ACT – Working through partners in Africa (Part 2)

by ACT

  • Posted on November 9, 2018

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Yetunde Joseph at the Nigeria stand at the 20th Anniversary event

…. Yetunde Joseph (ACT-Nigeria)

Yetunde Joseph and Honoratus Ndaula travelled to the UK from Africa at the beginning of October to attend and take part in the ACT 20th anniversary celebration – they are two of our wonderful partners from Africa!

For both Yetunde and Honoratus, it was their first ever visit to the UK. They had travelled the thousands of miles to take part in the ACT 20th anniversary celebrations and were representing the twelve partner organisations that ACT partners with in 8 countries of Africa.  Despite being a little shocked by the British weather (cold, cold!), the pair were treated to the full tourist experience of London.

The visit provided a very special opportunity for Yetunde to personally tell us about her work with ACT in Nigeria. We interviewed her to find out exactly what ACT means to the many women and children that are supported in Nigeria. You can read about the interview with Honoratus Ndaula from Tanzania in our blog last week.

This week in Part 2, we report the interview with Yetunde Joseph, Director of Ipaja Community Link (ICL), ACT partners in Ipaja, Lagos State, Nigeria.

Sophie Lavelle, ACT Communications Officer interviewed Yetunde at the ACT (UK) Croydon office.

Q. Give us an insight into how ACT operates in Nigeria?


There is a long process to select which orphans need help the most. We visit their homes to ensure they are truly vulnerable and need us. When support begins, we provide mainly nutritional and school support, providing food items and paying for books and uniforms and extra classes. We have monthly meetings on nutrition, to ensure that the children and their mothers/guardians recognise the importance of nutrition on learning and the ability of the children to concentrate in their classes. We give the children food packs including rice, beans and beverages. We also open bank accounts for the children and credit their bank accounts on a monthly basis for their food provisions. There is an evaluation process for each individual child to ensure their needs are always being met.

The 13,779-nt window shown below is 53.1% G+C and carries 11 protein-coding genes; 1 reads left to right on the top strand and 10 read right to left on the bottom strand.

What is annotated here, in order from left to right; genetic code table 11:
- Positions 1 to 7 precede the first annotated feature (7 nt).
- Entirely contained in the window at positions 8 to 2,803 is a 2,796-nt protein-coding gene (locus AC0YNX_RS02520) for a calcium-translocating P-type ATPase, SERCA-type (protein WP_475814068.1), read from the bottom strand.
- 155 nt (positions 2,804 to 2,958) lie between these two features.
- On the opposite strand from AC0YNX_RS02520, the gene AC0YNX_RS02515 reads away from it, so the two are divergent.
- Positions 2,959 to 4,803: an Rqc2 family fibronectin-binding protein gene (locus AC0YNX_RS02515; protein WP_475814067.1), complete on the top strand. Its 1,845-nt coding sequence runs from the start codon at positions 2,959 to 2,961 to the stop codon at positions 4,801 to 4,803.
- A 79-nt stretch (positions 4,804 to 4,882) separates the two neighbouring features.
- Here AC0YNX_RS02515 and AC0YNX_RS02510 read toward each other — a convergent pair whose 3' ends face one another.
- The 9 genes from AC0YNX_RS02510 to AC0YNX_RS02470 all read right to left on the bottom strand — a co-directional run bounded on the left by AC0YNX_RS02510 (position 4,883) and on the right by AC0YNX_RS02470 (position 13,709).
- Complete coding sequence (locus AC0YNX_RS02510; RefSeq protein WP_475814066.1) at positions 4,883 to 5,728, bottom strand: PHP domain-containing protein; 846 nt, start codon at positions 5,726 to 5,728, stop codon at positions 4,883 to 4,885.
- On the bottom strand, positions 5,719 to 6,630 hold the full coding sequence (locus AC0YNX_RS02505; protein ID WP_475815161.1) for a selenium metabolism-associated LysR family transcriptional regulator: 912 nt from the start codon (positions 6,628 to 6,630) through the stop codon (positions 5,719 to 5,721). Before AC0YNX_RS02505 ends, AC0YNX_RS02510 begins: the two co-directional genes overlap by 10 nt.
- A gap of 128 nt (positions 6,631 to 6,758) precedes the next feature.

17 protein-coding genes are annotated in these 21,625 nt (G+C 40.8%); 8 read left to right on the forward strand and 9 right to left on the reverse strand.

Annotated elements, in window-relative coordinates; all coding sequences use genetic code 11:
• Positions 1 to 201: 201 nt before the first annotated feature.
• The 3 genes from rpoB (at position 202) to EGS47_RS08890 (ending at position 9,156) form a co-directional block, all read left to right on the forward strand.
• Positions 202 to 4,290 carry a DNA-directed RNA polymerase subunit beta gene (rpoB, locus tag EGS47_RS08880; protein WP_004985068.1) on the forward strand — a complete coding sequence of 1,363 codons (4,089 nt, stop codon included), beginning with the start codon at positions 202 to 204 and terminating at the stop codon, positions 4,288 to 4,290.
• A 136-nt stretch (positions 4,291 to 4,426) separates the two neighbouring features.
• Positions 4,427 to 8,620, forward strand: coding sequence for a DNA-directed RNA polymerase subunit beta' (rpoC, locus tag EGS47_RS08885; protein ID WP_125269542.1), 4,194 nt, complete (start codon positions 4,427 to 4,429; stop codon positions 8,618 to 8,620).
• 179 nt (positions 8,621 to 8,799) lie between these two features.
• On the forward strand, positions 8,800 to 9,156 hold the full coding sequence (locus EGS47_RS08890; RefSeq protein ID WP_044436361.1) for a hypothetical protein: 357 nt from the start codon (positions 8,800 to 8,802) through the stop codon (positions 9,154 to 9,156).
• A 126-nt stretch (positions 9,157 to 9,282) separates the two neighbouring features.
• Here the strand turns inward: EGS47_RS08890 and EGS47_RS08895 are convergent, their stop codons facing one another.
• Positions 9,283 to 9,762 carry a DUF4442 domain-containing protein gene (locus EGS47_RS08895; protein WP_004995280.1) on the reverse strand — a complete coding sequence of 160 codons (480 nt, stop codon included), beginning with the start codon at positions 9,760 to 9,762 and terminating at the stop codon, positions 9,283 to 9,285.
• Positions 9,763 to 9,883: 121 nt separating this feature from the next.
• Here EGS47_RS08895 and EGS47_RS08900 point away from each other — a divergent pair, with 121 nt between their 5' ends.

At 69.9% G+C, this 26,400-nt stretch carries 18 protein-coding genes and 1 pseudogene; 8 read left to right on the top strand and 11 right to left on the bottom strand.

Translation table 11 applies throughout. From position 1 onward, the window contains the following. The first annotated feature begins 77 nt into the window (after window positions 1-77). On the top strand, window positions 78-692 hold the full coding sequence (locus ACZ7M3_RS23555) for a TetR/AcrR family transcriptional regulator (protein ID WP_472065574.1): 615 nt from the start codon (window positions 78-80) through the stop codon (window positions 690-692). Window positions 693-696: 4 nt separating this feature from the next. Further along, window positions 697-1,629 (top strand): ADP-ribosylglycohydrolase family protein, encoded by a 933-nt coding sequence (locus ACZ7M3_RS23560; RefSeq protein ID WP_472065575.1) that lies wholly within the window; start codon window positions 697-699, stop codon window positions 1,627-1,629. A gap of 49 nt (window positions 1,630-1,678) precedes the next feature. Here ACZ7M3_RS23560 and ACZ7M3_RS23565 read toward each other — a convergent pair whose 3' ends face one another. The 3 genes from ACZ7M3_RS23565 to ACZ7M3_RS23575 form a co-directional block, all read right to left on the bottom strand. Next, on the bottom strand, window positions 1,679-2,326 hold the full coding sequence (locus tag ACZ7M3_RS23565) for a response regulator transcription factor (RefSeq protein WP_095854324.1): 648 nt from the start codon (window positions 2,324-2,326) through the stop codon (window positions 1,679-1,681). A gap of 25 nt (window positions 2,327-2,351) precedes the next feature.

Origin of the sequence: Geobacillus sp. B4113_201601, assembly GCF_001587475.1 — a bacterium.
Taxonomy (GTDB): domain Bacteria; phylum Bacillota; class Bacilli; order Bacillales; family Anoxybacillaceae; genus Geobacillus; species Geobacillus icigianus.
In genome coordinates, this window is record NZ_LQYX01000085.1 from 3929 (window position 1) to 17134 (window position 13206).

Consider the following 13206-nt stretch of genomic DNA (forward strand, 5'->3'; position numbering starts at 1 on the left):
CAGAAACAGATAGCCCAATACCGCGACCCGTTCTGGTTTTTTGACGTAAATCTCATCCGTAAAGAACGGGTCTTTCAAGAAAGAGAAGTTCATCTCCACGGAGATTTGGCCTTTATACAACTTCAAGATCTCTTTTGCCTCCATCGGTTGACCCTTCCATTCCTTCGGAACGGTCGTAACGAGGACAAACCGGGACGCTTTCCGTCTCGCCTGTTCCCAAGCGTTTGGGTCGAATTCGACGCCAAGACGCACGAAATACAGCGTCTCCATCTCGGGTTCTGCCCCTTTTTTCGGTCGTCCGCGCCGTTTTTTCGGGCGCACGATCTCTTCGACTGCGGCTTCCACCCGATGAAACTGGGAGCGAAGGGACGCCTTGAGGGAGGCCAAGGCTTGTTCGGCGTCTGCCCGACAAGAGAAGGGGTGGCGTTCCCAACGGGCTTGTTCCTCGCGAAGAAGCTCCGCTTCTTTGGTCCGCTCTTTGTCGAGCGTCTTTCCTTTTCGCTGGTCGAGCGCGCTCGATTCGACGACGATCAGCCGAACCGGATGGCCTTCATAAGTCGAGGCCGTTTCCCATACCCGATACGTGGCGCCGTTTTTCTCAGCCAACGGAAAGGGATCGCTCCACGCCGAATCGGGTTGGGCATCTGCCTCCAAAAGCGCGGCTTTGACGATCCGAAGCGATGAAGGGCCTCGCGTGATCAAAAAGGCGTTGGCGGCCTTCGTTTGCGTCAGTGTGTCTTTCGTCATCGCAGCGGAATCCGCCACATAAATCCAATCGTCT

Q. What impact do you think ACT is making in your community?


The ACT project really motivates the children! The fact that they receive funds regularly for their education and know that it is coming from abroad is a great motivation. The children think ‘Wow! Somebody from far away has me in mind!’ It certainly encourages them to do well at school. Some of the children receive emails, gifts and cards on their birthdays from their UK sponsors and it makes them feel so special! ACT funds is use to provide accommodation for some families, enabling them to live together rather than separately, with children sent to live with other relatives.

Most families in Nigeria barely have two meals each day. We ensure the children have at least two meals a day which is a huge relief for the family. This has a knock on effect on their school performance as they are better able to concentrate and not go to classes hungry or worrying about their next meal.

I think I will be correct in saying almost all school children in the UK can use computers. This is not the case in Nigeria. ACT is changing this for our supported children who are in their final year of high school. They are enrolled to attend a computer and graphics course, so that when they go on to tertiary education they are already computer literate.

Q. Do you have any specific projects planned for the future?

This year we provided business skills training to 69 widows in the community. We’ve helped them to set up a cooperative savings and loans scheme, into which ACT has donated a start-up fund. This enables the women to take out small loans at zero interest to start up their small businesses!

Our aim is that all the women will be able to generate income in a sustainable way to support their families.

To find out more about our work in Nigeria click here.

To make a donation or to sponsor a child in Africa click here.

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